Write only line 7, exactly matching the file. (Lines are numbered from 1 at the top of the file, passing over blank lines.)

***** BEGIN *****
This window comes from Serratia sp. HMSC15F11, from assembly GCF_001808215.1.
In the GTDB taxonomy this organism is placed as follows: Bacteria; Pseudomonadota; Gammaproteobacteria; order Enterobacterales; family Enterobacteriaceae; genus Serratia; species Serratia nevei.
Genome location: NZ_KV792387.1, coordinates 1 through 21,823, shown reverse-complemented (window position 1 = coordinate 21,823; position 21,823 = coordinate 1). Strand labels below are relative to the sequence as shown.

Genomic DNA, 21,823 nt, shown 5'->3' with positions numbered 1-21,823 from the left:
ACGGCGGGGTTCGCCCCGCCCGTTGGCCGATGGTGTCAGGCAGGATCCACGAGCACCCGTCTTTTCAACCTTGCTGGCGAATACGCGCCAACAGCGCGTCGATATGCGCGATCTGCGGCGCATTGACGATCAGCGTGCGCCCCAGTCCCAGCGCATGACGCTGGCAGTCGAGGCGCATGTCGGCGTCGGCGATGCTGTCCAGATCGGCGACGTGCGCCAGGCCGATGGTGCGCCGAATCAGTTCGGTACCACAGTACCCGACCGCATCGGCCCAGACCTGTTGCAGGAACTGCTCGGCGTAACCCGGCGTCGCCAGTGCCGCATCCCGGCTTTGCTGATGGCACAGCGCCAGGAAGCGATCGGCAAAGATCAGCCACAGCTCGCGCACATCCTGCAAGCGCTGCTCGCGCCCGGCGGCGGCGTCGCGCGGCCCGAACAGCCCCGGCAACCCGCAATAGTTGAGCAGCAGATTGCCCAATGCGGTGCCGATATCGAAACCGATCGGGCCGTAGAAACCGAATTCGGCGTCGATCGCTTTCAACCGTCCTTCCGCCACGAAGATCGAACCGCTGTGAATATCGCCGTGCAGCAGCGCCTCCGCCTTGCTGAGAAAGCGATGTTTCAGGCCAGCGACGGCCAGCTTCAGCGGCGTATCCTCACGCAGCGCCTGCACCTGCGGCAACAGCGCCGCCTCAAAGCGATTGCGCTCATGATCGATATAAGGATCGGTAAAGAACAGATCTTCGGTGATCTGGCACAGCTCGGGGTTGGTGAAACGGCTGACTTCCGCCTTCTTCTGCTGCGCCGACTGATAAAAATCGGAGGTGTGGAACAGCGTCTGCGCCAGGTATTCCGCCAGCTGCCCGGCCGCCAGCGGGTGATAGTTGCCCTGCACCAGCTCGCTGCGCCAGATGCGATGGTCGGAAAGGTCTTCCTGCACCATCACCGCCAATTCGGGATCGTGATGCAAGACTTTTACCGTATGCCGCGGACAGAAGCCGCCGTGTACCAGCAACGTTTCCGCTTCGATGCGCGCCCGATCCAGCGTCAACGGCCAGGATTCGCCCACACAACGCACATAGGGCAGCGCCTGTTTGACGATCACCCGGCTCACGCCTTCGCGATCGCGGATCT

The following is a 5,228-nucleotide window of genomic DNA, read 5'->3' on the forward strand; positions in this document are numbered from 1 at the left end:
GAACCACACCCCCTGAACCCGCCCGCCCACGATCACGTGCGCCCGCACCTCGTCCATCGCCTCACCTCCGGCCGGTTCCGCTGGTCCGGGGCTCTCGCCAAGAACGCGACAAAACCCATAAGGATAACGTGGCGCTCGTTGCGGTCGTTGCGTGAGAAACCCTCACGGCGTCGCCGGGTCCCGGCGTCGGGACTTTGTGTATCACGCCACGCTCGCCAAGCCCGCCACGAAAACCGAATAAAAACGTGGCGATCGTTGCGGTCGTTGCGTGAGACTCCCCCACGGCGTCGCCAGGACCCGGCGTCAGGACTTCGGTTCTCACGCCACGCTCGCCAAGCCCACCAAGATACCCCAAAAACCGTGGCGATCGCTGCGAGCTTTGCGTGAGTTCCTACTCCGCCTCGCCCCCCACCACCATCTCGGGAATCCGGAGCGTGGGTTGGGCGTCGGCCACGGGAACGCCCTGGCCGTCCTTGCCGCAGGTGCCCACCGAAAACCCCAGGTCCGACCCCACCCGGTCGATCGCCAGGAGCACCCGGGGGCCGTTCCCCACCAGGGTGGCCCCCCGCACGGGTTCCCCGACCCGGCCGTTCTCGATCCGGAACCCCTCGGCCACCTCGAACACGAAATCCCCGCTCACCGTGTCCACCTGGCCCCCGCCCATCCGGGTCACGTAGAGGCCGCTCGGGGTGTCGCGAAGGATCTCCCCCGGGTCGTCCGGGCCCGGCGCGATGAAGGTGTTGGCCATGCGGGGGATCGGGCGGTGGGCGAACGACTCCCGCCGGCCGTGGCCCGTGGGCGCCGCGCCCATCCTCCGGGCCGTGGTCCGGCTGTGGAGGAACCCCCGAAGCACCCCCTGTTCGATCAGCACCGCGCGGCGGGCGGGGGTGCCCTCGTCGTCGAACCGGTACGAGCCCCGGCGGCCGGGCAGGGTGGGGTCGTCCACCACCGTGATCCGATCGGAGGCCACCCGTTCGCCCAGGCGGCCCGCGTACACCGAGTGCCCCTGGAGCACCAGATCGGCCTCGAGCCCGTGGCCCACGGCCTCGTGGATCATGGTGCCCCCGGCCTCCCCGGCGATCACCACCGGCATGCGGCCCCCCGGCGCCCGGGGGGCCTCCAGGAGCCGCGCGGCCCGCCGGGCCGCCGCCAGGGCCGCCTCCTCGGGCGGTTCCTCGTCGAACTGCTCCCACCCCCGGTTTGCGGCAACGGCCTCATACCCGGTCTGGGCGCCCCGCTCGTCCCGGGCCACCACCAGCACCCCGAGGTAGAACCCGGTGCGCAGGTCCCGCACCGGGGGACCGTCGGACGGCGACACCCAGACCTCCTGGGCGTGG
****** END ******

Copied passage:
GAACCACACCCCCTGAACCCGCCCGCCCACGATCACGTGCGCCCGCACCTCGTCCATCGCCTCACCTCCGGCCGGTTCCGCTGGTCCGGGGCTCTCGCCAAGAACGCGACAAAACCCATAAGGATAACGTGGCGCTCGTTGCGGTCGTTGCGTGAGAAACCCTCACGGCGTCGCCGGGTCCCGGCGTCGGGACTTTGTGTATCACGCCACGCTCGCCAAGCCCGCCACGAAAACCGAATAAAAACGTGGCGATCGTTGCGGTCGTTGCGTGAGACTCCCCCACGGCGTCGCCAGGACCCGGCGTCAGGACTTCGGTTCTCACGCCACGCTCGCCAAGCCCACCAAGATACCCCAAAAACCGTGGCGATCGCTGCGAGCTTTGCGTGAGTTCCTACTCCGCCTCGCCCCCCACCACCATCTCGGGAATCCGGAGCGTGGGTTGGGCGTCGGCCACGGGAACGCCCTGGCCGTCCTTGCCGCAGGTGCCCACCGAAAACCCCAGGTCCGACCCCACCCGGTCGATCGCCAGGAGCACCCGGGGGCCGTTCCCCACCAGGGTGGCCCCCCGCACGGGTTCCCCGACCCGGCCGTTCTCGATCCGGAACCCCTCGGCCACCTCGAACACGAAATCCCCGCTCACCGTGTCCACCTGGCCCCCGCCCATCCGGGTCACGTAGAGGCCGCTCGGGGTGTCGCGAAGGATCTCCCCCGGGTCGTCCGGGCCCGGCGCGATGAAGGTGTTGGCCATGCGGGGGATCGGGCGGTGGGCGAACGACTCCCGCCGGCCGTGGCCCGTGGGCGCCGCGCCCATCCTCCGGGCCGTGGTCCGGCTGTGGAGGAACCCCCGAAGCACCCCCTGTTCGATCAGCACCGCGCGGCGGGCGGGGGTGCCCTCGTCGTCGAACCGGTACGAGCCCCGGCGGCCGGGCAGGGTGGGGTCGTCCACCACCGTGATCCGATCGGAGGCCACCCGTTCGCCCAGGCGGCCCGCGTACACCGAGTGCCCCTGGAGCACCAGATCGGCCTCGAGCCCGTGGCCCACGGCCTCGTGGATCATGGTGCCCCCGGCCTCCCCGGCGATCACCACCGGCATGCGGCCCCCCGGCGCCCGGGGGGCCTCCAGGAGCCGCGCGGCCCGCCGGGCCGCCGCCAGGGCCGCCTCCTCGGGCGGTTCCTCGTCGAACTGCTCCCACCCCCGGTTTGCGGCAACGGCCTCATACCCGGTCTGGGCGCCCCGCTCGTCCCGGGCCACCACCAGCACCCCGAGGTAGAACCCGGTGCGCAGGTCCCGCACCGGGGGACCGTCGGACGGCGACACCCAGACCTCCTGGGCGTGG